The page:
Wind blows coconut trees during the passage of Hurricane Matthew in Port-au-Prince, Haiti, Tuesday, Oct. 4, 2016. Hurricane Matthew roared into the southwestern coast of Haiti on Tuesday, threatening a largely rural corner of the impoverished country with devastating storm conditions as it headed north toward Cuba and the eastern coast of Florida. (AP Photo/Dieu Nalio Chery)

South Carolina-Georgia game in serious jeopardy

(AP Photo/Dieu Nalio Chery)

South Carolina residents have been keeping a close eye on the forecast heading into the weekend as Hurricane Matthew approaches the Palmetto state. Conditions are already predicted to be so serious that Governor Nikki Haley addressed the issue in a live press conference on The Weather Channel Tuesday afternoon.

In this meeting from the South Carolina Emergency Management Division, Haley said that a verbal declaration of a state of emergency was issued this morning at 7 a.m. The current plan is for residents in Zone A, which includes coastal cities like Charleston, to receive a firm call for evacuation on Wednesday at 3 p.m. If evacuation is confirmed, residents are instructed to head at least 100 miles inland to avoid the wrath of Matthew.

During Tuesday’s emergency presser, Haley was asked whether she believed the South Carolina contest against Georgia at Williams-Brice, which is set for 7:30 p.m. on Saturday, would proceed as scheduled.

“It’s a complete decision based on the schools,” Haley said. “As of now, I can’t imagine that happening, but certainly we are going to continue to watch this. Look, I would love nothing more than for this to just suddenly take a right hand turn and go out to sea, but as it looks right now we are looking at Friday night into Saturday or Friday afternoon into Saturday being pretty brutal.”

With the storm quickly approaching the Atlantic coast of Florida, winds have been reported in the 145 miles-per-hour range when Matthew touched down in Haiti and Cuba, meaning it hit land as a category 4 storm. All signs point to a messy weekend in Columbia whether the game is held on time or not, and the traffic situation will be a legitimate concern for the SEC to consider. In fact, as of 3 p.m. Wednesday, all traffic on highway 23 will be directed westward and one side of road will be reversed as 1.1 million residents are expected to be evacuated.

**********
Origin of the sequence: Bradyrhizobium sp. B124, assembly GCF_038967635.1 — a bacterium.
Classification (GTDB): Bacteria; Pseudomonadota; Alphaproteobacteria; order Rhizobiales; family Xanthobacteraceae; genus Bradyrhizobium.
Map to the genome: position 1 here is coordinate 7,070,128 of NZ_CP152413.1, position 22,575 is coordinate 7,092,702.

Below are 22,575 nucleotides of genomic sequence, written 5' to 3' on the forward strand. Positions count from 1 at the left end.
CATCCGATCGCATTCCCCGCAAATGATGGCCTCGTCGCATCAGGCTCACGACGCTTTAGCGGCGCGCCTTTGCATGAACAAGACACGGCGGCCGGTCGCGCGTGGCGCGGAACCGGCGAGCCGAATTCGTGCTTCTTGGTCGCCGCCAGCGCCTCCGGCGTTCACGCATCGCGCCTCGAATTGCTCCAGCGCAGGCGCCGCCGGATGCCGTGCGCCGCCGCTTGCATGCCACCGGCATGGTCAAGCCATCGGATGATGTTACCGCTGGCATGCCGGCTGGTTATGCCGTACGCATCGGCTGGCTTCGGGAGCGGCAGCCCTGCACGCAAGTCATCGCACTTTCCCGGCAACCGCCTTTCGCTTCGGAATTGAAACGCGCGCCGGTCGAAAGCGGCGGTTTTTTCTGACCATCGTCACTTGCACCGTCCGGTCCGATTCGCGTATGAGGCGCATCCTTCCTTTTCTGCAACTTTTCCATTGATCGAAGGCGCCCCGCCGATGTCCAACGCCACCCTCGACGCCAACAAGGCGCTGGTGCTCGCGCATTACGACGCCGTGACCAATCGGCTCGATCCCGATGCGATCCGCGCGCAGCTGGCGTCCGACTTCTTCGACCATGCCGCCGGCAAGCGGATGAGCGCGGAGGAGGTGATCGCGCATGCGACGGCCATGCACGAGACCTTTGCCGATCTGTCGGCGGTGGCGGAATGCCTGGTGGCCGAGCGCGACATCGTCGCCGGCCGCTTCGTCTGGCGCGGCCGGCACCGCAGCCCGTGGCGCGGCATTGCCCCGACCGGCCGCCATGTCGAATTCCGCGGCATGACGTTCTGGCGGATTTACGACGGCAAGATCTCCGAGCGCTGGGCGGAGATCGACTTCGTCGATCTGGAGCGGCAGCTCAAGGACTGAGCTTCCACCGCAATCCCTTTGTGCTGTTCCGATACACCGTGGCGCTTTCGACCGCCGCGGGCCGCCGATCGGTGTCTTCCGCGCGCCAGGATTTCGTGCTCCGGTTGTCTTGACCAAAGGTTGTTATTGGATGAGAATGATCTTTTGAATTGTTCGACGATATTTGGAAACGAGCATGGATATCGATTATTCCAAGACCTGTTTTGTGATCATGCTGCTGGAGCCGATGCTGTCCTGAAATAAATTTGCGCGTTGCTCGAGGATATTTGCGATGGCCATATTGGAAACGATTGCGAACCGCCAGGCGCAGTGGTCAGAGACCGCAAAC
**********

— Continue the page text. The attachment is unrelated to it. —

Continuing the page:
South Carolina is no stranger to the impact of a menacing storm, though, as the Gamecocks faced a similar situation last year when flooding devastated the Columbia area. Because of the heavy onslaught of rainfall that stuck around in 2015, South Carolina’s home game with LSU was moved to Baton Rouge in light of the volatile weather conditions.

Since South Carolina has a game on the schedule this week one way or another, Will Muschamp was asked about the upcoming storm during Tuesday’s media availability.

“Our administration is handling all of that through the SEC office,” Muschamp said. “All of my energy is gameplanning for the game. Whatever happens, happens. I’m not the least bit worried about it.”

Last year, South Carolina practiced in Columbia all the way up until Friday before leaving the state for Louisiana. It is unclear what the practice schedule would look like if Saturday’s contest were to be shifted away from Williams-Brice.

And although coach Muschamp is not concerned with the hurricane’s impact on his matchup with Georgia, Chris McGrath from Florida Power and Light is.

“The big thing is to stay informed, take this seriously and make sure you have a plan,” McGrath said on The Weather Channel’s Weather Center.

South Carolina-Georgia game in serious jeopardy
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